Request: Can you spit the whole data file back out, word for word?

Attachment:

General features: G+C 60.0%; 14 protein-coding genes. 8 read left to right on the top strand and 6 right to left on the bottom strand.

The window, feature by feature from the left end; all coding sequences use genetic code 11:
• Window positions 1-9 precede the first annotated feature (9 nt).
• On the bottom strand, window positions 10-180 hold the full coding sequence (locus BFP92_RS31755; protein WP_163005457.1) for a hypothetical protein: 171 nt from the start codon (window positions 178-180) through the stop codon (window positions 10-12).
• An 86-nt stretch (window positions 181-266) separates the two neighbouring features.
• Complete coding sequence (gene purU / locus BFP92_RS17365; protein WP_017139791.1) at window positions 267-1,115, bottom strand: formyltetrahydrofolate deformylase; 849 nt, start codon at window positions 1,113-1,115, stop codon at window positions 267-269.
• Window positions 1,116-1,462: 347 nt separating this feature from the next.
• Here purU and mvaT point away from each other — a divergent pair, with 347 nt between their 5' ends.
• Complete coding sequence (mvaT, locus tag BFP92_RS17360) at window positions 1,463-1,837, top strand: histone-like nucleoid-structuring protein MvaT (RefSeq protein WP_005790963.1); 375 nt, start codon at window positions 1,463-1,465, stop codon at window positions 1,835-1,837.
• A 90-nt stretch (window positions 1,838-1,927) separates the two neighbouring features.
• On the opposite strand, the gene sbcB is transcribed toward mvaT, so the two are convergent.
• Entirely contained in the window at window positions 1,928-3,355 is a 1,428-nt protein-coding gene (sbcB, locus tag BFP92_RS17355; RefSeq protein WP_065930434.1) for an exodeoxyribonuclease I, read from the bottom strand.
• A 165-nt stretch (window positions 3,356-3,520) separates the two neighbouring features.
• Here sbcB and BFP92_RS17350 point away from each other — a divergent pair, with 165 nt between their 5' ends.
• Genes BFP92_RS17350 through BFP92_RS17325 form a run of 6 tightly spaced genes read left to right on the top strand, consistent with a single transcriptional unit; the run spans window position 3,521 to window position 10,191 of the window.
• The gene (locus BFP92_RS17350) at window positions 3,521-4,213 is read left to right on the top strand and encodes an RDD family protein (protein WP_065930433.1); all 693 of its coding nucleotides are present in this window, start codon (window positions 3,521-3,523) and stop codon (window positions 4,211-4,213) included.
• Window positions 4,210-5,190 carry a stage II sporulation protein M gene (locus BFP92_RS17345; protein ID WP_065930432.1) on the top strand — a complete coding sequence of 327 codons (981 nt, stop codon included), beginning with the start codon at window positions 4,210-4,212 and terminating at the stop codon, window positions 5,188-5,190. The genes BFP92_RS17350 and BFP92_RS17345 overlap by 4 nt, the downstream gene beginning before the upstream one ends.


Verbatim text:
General features: G+C 60.0%; 14 protein-coding genes. 8 read left to right on the top strand and 6 right to left on the bottom strand.

The window, feature by feature from the left end; all coding sequences use genetic code 11:
• Window positions 1-9 precede the first annotated feature (9 nt).
• On the bottom strand, window positions 10-180 hold the full coding sequence (locus BFP92_RS31755; protein WP_163005457.1) for a hypothetical protein: 171 nt from the start codon (window positions 178-180) through the stop codon (window positions 10-12).
• An 86-nt stretch (window positions 181-266) separates the two neighbouring features.
• Complete coding sequence (gene purU / locus BFP92_RS17365; protein WP_017139791.1) at window positions 267-1,115, bottom strand: formyltetrahydrofolate deformylase; 849 nt, start codon at window positions 1,113-1,115, stop codon at window positions 267-269.
• Window positions 1,116-1,462: 347 nt separating this feature from the next.
• Here purU and mvaT point away from each other — a divergent pair, with 347 nt between their 5' ends.
• Complete coding sequence (mvaT, locus tag BFP92_RS17360) at window positions 1,463-1,837, top strand: histone-like nucleoid-structuring protein MvaT (RefSeq protein WP_005790963.1); 375 nt, start codon at window positions 1,463-1,465, stop codon at window positions 1,835-1,837.
• A 90-nt stretch (window positions 1,838-1,927) separates the two neighbouring features.
• On the opposite strand, the gene sbcB is transcribed toward mvaT, so the two are convergent.
• Entirely contained in the window at window positions 1,928-3,355 is a 1,428-nt protein-coding gene (sbcB, locus tag BFP92_RS17355; RefSeq protein WP_065930434.1) for an exodeoxyribonuclease I, read from the bottom strand.
• A 165-nt stretch (window positions 3,356-3,520) separates the two neighbouring features.
• Here sbcB and BFP92_RS17350 point away from each other — a divergent pair, with 165 nt between their 5' ends.
• Genes BFP92_RS17350 through BFP92_RS17325 form a run of 6 tightly spaced genes read left to right on the top strand, consistent with a single transcriptional unit; the run spans window position 3,521 to window position 10,191 of the window.
• The gene (locus BFP92_RS17350) at window positions 3,521-4,213 is read left to right on the top strand and encodes an RDD family protein (protein WP_065930433.1); all 693 of its coding nucleotides are present in this window, start codon (window positions 3,521-3,523) and stop codon (window positions 4,211-4,213) included.
• Window positions 4,210-5,190 carry a stage II sporulation protein M gene (locus BFP92_RS17345; protein ID WP_065930432.1) on the top strand — a complete coding sequence of 327 codons (981 nt, stop codon included), beginning with the start codon at window positions 4,210-4,212 and terminating at the stop codon, window positions 5,188-5,190. The genes BFP92_RS17350 and BFP92_RS17345 overlap by 4 nt, the downstream gene beginning before the upstream one ends.